Sewer Water Harvesting to Support Urban Green Spaces

MADE Student Project

This research has investigated how Sewer Water Harvesting (SWH) can be applied to provide a
climate-proof fresh water source to support Urban Green Spaces (UGS) in Amsterdam. SWH is the
process of extracting raw municipal sewage from the sewer and locally treating this to provide fit-forpurpose water in a dense urban environment while treatment residuals are discharged back into the
sewer. SWH can help to meet the increasing water demand of UGS in Amsterdam, which experience
exacerbated dry periods as a result of climate change, while conventional water sources are unlikely to
meet this demand.

The overall aim was to provide a conceptual design example of how SWH could be applied in
the Amsterdam context to uncover what kind of impact can be achieved and advise on how SWH can
be implemented From an analysis of potential applications, irrigation of UGS during dry periods was
selected for the focus of the study. Suitable locations were identified, from which the Vondelpark was
selected as study area for this research. Quality requirements for irrigation water and discharge of
treatment residuals were determined. The water demand of the study area was determined by
modelling the soil moisture balance using transformed weather data, taking into account climate
change. Based on these requirements, a conceptual design of an SWH-unit comprised of fine
screening, MF, NF and UV steps. To evaluate this potential impact for Amsterdam as a whole, the
findings from the study area were extrapolated. The cost of SWH were compared to alternative water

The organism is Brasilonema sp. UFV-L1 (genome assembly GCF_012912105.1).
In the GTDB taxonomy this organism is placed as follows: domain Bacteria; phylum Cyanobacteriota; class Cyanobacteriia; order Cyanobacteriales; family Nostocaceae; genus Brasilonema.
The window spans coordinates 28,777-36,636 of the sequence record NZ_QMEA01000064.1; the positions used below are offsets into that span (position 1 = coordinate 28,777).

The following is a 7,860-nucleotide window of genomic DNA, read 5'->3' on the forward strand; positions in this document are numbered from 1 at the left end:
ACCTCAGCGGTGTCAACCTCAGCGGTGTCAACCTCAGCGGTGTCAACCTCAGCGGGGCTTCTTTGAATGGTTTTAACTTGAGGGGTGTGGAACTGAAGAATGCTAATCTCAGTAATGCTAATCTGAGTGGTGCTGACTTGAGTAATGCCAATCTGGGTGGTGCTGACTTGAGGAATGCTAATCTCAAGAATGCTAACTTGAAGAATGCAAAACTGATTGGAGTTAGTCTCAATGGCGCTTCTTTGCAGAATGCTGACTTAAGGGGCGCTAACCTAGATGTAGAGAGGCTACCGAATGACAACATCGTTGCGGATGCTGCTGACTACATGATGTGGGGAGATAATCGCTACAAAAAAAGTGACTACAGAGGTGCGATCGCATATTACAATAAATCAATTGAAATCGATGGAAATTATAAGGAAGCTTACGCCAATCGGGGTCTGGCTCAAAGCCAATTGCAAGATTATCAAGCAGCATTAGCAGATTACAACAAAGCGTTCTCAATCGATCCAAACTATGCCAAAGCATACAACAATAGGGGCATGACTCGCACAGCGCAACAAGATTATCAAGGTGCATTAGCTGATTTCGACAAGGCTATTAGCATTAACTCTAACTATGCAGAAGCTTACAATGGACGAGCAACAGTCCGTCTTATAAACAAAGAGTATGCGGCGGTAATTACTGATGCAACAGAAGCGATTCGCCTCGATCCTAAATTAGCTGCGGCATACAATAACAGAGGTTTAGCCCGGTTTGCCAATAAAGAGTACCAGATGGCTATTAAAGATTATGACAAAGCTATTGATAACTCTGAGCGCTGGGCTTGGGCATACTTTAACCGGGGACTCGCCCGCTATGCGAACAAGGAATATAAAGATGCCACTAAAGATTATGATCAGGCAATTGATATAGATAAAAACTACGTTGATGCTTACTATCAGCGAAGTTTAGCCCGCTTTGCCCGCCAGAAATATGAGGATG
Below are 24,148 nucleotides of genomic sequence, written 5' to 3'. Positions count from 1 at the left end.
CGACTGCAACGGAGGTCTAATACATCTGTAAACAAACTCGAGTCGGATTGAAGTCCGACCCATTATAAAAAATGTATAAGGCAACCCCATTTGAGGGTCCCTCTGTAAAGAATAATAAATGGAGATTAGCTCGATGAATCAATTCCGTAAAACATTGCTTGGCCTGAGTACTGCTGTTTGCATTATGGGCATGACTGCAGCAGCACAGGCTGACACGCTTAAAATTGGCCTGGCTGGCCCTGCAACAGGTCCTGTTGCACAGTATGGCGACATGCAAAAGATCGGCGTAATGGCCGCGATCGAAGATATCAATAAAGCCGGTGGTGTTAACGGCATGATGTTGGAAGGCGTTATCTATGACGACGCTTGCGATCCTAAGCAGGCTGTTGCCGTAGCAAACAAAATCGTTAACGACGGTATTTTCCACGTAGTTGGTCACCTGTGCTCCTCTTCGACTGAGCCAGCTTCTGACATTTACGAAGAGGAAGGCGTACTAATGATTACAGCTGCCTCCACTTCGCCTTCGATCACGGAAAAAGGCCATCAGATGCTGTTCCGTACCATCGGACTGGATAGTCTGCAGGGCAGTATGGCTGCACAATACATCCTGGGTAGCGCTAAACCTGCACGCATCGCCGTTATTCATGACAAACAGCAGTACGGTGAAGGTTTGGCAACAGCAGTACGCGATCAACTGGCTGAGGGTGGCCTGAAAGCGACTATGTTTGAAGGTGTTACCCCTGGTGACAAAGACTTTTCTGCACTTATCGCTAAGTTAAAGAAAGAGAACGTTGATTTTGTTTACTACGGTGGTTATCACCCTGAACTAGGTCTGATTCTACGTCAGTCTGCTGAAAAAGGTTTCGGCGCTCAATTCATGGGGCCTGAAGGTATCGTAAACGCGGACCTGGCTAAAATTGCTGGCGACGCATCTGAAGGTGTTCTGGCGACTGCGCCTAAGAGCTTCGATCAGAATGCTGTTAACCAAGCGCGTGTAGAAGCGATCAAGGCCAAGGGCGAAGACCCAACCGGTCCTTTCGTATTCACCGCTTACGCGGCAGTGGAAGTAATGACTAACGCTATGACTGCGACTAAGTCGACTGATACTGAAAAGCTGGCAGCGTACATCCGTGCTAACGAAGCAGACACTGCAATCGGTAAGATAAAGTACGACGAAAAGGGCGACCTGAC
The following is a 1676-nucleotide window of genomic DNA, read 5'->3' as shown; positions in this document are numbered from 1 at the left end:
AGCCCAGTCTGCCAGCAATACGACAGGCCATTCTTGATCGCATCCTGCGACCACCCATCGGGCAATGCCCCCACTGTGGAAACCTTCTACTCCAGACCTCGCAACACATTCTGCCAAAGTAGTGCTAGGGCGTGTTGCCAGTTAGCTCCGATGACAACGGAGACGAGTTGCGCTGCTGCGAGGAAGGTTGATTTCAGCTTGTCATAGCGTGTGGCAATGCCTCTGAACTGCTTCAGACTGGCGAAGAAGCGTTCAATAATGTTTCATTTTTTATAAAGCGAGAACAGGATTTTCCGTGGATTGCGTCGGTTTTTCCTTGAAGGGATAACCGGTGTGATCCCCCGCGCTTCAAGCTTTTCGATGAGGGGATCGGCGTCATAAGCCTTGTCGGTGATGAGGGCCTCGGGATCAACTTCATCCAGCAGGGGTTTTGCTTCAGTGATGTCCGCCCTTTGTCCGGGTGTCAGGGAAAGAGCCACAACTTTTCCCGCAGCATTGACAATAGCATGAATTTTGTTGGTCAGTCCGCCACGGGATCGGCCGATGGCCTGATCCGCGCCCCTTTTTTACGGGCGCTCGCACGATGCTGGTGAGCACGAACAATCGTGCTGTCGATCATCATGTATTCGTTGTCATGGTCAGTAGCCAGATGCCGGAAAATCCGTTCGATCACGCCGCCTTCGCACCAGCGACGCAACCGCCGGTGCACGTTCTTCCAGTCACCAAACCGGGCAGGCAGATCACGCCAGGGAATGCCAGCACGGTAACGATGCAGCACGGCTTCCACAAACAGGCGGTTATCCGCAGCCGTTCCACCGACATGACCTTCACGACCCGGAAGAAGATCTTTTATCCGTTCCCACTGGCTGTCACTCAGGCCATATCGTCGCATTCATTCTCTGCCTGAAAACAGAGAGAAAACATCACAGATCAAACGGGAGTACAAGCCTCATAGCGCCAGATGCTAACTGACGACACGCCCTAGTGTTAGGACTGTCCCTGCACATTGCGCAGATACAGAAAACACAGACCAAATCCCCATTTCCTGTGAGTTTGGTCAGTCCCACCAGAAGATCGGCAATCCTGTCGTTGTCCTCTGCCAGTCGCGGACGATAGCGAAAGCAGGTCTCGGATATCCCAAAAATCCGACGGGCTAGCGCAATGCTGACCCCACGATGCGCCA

sources and the potential direct economic benefits. This demonstrated that costs of SWH are
acceptable and can be further decreased. Furthermore, the potential impact on plant and soil health was
evaluated. Interviews with stakeholders identified barriers and opportunities of SWH and resulted in
some recommendations for larger scale implementation.

The results of this research indicate that SWH can provide a new and reliable water source
during dry periods to support UGS. SWH-units can be designed as mobile and modular units that can
for a large part be operated and monitored remotely. The results further demonstrate that potential
negative environmental effects can be prevented or mitigated and SWH can even improve the plant
and soil health of UGS. From an engineering perspective, challenges related to the water quality are
unlikely to be insurmountable. However, three aspects still require a significant amount of time and
investment before SWH can be implemented on a larger scale. These are: (1) the lack of regulatory
framework, (2) the unresolved responsibility for operation and (3) extensive water quality testing and
environmental impact assessment. To accelerate innovation it is recommended to start as soon as
possible with addressing these remaining issues. Commercial operation of SWH can provide an
interesting opportunity, all the more so because SWH can also be used for household or industrial
applications. The involvement of a wider variety of stakeholders can further help to overcome the
remaining barriers.

Author: Jan-Joris van der Plas

Afbeelding credits

Header afbeelding: Foto Banner SWH (1).jpg

Icon afbeelding: Sewer by valentynsemenov.png